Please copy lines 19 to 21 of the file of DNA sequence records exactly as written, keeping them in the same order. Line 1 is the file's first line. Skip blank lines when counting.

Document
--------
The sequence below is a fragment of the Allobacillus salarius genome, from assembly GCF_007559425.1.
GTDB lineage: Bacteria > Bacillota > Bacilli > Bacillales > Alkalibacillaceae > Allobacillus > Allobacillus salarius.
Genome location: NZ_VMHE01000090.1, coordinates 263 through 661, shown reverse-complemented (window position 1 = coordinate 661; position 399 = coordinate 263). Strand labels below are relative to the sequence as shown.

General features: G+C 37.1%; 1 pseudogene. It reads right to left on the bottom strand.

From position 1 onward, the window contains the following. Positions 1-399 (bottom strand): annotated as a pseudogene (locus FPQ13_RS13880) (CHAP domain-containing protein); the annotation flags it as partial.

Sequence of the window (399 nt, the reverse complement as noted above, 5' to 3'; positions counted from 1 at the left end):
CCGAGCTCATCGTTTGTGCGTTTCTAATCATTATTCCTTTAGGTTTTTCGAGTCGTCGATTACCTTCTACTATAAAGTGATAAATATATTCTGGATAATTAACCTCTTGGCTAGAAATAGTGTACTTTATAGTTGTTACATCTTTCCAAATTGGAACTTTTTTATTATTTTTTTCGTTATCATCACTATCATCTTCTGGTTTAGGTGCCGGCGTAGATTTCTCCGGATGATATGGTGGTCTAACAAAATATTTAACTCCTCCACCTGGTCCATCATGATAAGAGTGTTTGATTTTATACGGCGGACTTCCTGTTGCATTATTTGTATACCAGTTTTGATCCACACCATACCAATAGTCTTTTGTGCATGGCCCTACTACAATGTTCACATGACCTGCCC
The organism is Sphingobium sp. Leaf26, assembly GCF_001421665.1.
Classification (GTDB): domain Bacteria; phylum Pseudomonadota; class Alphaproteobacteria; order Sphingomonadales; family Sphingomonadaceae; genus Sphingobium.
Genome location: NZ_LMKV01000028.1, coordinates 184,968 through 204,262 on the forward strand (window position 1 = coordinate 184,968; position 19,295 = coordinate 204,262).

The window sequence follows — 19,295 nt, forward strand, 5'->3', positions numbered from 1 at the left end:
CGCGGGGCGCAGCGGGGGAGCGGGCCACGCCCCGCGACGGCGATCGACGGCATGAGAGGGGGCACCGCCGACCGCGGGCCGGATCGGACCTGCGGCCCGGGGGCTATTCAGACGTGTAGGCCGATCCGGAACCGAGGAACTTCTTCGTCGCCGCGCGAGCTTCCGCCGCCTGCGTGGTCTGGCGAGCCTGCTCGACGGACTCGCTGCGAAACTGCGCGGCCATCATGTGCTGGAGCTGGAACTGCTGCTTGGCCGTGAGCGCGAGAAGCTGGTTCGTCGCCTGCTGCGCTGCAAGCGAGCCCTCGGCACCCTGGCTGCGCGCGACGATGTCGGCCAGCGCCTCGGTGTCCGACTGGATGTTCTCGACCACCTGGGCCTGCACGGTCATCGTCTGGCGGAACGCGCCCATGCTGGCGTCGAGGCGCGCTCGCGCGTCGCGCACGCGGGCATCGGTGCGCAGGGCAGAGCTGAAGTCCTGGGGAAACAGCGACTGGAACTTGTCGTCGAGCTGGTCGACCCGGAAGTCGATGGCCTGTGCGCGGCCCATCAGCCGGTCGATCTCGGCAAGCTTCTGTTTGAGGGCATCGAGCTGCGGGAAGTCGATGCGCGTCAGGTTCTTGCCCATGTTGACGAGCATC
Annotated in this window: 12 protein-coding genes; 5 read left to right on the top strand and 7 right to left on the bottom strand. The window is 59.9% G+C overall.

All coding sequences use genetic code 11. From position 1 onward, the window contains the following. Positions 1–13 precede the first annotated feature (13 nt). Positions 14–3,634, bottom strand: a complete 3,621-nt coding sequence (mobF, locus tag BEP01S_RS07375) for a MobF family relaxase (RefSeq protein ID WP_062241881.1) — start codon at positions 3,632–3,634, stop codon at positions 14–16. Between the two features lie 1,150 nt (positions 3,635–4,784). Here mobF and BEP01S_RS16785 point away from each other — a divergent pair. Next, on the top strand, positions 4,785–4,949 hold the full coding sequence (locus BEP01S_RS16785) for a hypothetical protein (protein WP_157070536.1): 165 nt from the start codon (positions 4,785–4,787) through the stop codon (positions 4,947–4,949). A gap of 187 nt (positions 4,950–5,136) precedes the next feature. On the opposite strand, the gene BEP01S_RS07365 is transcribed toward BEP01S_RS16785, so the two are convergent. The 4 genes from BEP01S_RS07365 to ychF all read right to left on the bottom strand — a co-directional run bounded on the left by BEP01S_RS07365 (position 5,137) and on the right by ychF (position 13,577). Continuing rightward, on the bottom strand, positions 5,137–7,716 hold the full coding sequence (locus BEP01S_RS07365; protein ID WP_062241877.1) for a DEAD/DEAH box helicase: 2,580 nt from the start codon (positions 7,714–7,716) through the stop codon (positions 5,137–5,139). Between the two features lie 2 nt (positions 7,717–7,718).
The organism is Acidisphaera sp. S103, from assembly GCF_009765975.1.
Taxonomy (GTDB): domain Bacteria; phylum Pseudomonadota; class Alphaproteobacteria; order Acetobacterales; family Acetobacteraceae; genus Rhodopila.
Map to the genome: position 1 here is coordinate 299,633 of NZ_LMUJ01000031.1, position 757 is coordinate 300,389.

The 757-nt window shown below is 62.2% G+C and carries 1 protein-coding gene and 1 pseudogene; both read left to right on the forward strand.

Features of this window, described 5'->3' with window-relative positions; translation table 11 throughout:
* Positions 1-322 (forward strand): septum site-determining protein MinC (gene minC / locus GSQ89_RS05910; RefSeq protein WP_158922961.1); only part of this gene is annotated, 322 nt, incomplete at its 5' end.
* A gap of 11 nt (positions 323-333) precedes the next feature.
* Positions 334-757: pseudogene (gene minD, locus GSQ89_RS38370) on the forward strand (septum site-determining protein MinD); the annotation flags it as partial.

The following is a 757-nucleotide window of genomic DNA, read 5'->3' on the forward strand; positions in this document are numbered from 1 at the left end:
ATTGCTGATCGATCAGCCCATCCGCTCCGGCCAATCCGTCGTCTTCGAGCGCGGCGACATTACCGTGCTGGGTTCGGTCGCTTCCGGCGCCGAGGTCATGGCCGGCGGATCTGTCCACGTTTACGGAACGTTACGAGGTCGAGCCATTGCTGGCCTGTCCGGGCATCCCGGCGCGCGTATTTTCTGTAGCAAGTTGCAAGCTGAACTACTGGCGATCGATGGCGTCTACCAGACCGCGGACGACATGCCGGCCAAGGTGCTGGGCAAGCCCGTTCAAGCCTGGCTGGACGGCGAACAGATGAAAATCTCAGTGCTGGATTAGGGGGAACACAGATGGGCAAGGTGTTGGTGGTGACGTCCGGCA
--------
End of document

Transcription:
Features of this window, described 5'->3' with window-relative positions; translation table 11 throughout:
* Positions 1-322 (forward strand): septum site-determining protein MinC (gene minC / locus GSQ89_RS05910; RefSeq protein WP_158922961.1); only part of this gene is annotated, 322 nt, incomplete at its 5' end.
* A gap of 11 nt (positions 323-333) precedes the next feature.